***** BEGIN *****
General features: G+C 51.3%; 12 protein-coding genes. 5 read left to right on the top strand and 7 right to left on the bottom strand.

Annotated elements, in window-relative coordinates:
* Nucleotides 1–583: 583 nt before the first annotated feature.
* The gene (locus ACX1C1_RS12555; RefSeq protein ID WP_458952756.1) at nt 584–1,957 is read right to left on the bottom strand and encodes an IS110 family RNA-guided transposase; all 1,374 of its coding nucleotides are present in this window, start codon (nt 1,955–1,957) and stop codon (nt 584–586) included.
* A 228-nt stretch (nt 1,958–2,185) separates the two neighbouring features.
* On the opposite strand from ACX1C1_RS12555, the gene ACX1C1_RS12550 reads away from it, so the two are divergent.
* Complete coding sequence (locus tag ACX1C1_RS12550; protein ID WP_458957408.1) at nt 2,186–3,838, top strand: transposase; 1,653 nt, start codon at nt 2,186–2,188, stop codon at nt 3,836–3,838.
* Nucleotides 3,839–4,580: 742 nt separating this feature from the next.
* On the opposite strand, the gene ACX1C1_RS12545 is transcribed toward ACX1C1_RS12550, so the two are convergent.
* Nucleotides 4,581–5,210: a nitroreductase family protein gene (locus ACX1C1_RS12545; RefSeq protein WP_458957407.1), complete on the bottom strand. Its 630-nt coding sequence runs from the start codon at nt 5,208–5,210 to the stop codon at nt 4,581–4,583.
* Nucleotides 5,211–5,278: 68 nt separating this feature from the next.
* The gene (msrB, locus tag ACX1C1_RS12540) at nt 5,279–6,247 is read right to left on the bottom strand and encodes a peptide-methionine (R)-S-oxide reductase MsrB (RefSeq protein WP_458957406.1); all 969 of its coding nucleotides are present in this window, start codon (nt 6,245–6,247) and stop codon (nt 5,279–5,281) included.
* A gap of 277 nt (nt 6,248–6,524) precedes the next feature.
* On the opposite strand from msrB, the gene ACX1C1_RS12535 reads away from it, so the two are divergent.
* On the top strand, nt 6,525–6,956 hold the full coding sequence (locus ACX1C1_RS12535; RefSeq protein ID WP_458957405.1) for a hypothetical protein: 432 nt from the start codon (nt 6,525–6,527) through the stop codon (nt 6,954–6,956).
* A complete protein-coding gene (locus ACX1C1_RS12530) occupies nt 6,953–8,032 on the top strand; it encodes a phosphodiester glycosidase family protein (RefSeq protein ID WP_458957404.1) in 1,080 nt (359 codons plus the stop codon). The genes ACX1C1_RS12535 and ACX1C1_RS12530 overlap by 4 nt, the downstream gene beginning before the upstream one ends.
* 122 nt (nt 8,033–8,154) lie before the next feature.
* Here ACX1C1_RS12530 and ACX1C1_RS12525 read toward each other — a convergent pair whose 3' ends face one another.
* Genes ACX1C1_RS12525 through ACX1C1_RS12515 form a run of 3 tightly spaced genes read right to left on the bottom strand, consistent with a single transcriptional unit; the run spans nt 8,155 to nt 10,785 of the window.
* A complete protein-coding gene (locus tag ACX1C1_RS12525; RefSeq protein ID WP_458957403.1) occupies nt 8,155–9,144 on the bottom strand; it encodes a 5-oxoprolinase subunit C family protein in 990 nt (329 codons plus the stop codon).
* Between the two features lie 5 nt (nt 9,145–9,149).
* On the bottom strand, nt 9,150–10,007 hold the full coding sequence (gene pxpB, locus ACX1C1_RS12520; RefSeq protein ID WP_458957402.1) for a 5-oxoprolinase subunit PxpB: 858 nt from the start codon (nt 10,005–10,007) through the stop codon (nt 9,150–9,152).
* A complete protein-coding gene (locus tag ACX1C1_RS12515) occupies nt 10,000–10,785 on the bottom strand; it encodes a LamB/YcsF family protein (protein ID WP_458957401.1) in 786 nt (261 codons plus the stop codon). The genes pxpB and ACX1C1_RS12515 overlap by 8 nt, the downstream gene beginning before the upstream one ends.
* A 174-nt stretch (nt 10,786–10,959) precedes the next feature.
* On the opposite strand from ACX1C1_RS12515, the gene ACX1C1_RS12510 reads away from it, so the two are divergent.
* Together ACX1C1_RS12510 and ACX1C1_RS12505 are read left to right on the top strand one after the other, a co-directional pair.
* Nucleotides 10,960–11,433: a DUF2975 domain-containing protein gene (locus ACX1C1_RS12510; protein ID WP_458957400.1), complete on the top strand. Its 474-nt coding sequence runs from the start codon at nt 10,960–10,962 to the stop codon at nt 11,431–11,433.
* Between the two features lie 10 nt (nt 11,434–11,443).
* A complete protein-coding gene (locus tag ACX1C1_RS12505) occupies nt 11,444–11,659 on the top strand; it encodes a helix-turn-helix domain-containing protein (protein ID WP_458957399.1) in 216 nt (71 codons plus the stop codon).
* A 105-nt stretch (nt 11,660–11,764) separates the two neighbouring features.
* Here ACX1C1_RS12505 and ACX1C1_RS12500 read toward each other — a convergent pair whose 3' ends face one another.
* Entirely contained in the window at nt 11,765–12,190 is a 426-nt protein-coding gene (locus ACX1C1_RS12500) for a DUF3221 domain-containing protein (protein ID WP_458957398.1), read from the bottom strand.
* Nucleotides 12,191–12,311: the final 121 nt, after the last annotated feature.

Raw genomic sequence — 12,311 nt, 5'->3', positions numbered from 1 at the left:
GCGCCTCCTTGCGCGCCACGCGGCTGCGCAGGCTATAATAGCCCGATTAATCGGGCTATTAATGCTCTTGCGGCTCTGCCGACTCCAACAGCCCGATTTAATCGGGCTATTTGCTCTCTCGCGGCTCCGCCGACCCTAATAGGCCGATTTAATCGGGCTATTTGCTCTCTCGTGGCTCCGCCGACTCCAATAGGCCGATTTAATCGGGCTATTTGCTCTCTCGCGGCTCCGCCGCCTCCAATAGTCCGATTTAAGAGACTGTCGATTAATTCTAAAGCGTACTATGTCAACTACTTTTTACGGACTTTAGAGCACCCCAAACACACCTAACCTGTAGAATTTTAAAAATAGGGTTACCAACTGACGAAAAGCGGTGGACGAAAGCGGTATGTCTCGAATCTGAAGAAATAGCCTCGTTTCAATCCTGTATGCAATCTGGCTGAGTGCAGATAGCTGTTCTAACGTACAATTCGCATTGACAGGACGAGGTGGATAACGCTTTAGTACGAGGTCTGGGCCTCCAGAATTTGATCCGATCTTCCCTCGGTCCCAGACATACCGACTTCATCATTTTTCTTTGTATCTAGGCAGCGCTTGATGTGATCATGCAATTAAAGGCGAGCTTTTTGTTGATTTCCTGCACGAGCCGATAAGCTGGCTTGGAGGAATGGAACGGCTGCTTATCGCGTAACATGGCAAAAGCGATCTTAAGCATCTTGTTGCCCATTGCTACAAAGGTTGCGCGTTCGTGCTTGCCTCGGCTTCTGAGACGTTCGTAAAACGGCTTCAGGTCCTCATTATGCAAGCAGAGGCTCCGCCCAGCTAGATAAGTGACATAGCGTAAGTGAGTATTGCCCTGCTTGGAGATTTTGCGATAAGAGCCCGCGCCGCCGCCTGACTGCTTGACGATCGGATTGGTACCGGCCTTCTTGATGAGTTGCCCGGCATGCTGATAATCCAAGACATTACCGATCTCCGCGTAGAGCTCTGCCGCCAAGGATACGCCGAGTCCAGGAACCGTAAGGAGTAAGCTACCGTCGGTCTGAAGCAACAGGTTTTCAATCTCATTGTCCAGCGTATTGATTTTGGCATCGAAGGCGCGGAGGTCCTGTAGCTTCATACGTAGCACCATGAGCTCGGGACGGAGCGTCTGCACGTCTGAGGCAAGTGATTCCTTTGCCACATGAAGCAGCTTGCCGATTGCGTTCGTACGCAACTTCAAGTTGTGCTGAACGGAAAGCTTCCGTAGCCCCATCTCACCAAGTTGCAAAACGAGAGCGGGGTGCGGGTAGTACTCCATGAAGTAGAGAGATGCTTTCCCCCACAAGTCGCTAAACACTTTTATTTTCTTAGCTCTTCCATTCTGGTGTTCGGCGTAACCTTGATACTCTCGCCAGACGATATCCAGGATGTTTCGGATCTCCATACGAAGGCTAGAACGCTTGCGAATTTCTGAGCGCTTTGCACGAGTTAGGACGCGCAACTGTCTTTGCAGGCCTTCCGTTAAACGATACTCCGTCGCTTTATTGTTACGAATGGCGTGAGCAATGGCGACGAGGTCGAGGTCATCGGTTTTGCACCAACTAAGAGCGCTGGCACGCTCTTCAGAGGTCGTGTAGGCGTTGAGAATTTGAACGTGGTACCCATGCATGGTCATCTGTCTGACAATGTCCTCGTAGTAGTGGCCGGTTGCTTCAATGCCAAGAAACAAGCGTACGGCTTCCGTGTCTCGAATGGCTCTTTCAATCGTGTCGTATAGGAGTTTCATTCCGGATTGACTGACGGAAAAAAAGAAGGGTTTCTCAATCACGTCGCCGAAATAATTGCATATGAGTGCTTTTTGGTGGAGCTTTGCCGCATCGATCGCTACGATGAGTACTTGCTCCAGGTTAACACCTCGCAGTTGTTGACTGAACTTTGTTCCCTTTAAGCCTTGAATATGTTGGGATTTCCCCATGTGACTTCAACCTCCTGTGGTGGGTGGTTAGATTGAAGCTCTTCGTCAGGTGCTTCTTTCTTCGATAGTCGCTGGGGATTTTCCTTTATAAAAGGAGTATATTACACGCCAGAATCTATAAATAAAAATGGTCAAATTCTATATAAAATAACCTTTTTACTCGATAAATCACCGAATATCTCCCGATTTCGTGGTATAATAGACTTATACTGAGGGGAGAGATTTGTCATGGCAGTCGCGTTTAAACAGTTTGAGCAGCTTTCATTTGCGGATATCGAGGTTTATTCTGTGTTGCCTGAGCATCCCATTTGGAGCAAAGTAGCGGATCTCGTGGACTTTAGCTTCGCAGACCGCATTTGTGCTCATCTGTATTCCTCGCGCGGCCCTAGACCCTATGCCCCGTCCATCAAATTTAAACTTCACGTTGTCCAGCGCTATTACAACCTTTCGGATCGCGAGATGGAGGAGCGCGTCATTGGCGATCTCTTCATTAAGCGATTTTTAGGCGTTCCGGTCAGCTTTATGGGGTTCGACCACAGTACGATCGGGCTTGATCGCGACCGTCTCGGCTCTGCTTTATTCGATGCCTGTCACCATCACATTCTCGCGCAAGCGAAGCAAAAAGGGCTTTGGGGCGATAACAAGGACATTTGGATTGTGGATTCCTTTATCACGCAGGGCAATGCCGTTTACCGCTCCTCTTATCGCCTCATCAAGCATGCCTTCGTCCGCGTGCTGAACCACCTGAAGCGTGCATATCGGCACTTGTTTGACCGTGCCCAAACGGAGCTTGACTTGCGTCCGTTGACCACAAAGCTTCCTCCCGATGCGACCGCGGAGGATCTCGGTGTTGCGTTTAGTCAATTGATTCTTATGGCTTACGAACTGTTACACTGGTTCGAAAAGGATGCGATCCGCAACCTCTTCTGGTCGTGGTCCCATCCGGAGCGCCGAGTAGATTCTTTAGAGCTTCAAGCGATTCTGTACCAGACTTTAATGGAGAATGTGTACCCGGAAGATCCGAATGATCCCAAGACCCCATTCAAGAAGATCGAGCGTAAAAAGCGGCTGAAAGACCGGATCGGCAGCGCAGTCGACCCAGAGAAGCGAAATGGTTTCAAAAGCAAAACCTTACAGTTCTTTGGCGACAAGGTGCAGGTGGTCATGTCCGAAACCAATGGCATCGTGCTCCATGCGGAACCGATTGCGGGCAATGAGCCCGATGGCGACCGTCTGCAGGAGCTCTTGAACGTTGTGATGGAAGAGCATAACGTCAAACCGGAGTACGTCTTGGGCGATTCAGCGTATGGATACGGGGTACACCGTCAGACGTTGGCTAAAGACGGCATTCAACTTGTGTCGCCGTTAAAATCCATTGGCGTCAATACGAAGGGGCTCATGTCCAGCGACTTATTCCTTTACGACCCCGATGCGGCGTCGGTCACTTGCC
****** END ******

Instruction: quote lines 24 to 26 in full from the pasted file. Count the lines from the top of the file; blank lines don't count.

* A 174-nt stretch (nt 10,786–10,959) precedes the next feature.
* On the opposite strand from ACX1C1_RS12515, the gene ACX1C1_RS12510 reads away from it, so the two are divergent.
* Together ACX1C1_RS12510 and ACX1C1_RS12505 are read left to right on the top strand one after the other, a co-directional pair.